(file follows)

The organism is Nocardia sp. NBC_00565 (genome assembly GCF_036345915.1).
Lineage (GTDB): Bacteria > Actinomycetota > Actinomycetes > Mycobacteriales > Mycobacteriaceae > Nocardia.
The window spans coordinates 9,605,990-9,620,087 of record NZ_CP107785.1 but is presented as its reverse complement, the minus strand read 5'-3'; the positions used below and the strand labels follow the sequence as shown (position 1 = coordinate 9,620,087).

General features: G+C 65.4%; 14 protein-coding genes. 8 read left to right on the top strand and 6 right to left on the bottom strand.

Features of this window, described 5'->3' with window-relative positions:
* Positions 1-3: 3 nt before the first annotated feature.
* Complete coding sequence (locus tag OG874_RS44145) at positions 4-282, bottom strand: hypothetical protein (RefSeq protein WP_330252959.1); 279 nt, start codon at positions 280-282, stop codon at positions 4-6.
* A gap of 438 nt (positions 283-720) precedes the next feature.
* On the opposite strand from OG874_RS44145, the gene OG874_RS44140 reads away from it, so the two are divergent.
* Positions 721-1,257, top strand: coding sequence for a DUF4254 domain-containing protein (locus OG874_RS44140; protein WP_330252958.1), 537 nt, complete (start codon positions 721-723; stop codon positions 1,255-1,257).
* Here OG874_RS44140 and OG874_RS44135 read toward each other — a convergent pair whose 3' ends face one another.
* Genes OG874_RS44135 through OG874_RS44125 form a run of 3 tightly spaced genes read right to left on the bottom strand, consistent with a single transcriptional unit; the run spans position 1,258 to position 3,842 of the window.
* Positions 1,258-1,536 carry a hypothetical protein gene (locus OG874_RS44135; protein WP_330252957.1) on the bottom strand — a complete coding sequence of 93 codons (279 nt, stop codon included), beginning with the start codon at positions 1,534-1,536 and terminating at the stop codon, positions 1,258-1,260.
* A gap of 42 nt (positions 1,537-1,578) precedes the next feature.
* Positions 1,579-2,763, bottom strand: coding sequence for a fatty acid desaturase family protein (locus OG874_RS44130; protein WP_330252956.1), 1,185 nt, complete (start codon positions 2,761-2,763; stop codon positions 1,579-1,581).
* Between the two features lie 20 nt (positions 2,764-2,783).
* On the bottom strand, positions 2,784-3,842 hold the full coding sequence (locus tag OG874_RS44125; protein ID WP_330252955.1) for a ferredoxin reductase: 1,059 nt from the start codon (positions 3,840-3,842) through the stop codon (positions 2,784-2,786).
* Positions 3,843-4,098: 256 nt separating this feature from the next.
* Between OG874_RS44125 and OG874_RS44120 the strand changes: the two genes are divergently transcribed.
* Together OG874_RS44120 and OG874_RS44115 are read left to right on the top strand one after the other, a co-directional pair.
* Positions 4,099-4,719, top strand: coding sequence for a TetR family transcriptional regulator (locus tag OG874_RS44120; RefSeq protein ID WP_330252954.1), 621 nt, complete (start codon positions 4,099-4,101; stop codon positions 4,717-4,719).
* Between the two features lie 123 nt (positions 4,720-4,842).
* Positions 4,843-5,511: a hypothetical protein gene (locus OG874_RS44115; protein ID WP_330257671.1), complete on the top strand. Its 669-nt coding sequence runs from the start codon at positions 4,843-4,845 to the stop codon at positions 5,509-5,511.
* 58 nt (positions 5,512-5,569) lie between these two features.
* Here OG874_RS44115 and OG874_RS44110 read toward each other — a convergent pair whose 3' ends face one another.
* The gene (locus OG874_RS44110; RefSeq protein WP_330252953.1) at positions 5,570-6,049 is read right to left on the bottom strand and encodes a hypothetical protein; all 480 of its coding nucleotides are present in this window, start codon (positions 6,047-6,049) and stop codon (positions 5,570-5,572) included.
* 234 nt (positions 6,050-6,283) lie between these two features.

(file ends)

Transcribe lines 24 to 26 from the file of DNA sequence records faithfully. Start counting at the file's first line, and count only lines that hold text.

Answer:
* 58 nt (positions 5,512-5,569) lie between these two features.
* Here OG874_RS44115 and OG874_RS44110 read toward each other — a convergent pair whose 3' ends face one another.
* The gene (locus OG874_RS44110; RefSeq protein WP_330252953.1) at positions 5,570-6,049 is read right to left on the bottom strand and encodes a hypothetical protein; all 480 of its coding nucleotides are present in this window, start codon (positions 6,047-6,049) and stop codon (positions 5,570-5,572) included.